Recent Reviews: Dawn Raffel, Julie Weston, and Gregory Hofmann

Cult of the Sentence

Cult of the Sentence

I recently reviewed Dawn Raffel’s excellent first collection of short stories from 1995, In the Year of Long Division, at Fictionaut. A while back BR Meyers wrote an essay in The Atlantic, “A Reader’s Manifesto,” which took contemporary writing to task for its focus on the cult of the sentence. He found some choice passages from some very well regarded writers such as Cormac McCarthy, Don DeLillo, Annie Proulx, and others. Although these quotes supported Meyer’s point, I never felt really satisfied that the focus on the sentence and syntax in prose is necessarily a bad thing. Raffel is a case in point. I think Dawn Raffel is a great example of  a writer who can write anything: a sentence, fragment, a word. Raffel has a new collection of stories, Further Adventures in the Restless Universe, coming out from Dzanc Books.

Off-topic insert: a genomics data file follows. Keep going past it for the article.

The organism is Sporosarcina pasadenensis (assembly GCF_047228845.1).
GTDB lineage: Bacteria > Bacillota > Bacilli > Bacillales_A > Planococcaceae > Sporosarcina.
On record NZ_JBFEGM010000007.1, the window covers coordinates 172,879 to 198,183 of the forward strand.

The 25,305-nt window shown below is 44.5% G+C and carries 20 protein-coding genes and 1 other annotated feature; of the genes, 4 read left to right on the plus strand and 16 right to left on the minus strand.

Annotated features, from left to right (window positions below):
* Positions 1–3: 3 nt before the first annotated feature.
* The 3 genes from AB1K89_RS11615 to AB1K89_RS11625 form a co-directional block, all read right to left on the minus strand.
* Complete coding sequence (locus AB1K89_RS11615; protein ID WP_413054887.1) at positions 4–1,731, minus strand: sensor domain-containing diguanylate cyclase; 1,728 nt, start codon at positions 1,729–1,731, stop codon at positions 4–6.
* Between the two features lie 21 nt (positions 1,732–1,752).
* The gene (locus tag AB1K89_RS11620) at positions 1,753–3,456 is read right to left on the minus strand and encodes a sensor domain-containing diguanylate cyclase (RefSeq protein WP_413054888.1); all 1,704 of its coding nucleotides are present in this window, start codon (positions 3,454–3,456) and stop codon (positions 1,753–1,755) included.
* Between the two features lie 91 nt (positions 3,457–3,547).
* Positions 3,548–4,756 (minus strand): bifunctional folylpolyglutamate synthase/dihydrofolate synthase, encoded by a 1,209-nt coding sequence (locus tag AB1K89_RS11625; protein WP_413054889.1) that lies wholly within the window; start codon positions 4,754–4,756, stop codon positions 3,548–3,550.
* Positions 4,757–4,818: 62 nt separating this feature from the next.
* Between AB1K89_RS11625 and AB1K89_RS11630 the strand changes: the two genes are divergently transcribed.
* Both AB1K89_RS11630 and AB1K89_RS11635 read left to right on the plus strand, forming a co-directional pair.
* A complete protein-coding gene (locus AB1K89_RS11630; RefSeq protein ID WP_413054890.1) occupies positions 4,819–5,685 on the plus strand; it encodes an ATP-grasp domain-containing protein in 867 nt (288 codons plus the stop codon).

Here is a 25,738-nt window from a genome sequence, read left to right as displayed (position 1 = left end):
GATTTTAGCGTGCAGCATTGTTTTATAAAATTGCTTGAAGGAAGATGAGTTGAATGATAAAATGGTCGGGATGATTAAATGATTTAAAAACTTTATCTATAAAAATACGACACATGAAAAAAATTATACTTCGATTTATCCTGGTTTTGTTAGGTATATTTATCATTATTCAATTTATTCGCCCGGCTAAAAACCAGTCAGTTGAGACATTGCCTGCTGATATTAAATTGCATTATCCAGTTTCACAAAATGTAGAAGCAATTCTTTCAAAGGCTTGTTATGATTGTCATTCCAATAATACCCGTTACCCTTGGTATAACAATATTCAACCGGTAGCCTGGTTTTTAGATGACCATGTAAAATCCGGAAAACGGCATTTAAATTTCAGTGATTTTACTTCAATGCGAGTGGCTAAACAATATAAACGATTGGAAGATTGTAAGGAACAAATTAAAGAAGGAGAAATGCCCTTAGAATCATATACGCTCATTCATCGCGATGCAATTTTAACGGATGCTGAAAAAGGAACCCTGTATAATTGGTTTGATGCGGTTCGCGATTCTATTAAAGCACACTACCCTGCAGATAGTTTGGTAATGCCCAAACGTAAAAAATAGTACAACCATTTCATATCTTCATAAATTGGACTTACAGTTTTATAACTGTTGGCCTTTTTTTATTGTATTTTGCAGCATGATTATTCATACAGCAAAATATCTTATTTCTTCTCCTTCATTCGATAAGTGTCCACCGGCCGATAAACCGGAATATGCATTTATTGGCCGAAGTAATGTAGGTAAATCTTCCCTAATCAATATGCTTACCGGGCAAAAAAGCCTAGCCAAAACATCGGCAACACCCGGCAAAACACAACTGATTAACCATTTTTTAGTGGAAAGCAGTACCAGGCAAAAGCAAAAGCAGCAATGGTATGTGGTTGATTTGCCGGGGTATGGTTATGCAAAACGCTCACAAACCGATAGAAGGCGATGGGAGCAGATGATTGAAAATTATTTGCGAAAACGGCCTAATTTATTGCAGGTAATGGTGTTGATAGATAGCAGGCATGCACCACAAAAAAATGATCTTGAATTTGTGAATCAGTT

At Reading Local: Seattle I reviewed two books. The Good Times Are All Gone Now was a straight-forward history of an Idaho mining town. Julie Weston’s book is rich in interviews and particular observations of the working conditions in the mines and the lives of the miners, pimps, prostitutes, gamblers, and high school students during the hey-day of extracting ore in Kellogg, Idaho. The other book, no surrender, was a Lulu.com produced book by Seattle’s Gregory Hofmann that was a model of how to use Lulu’s frustrating 6 x 9 trade format.

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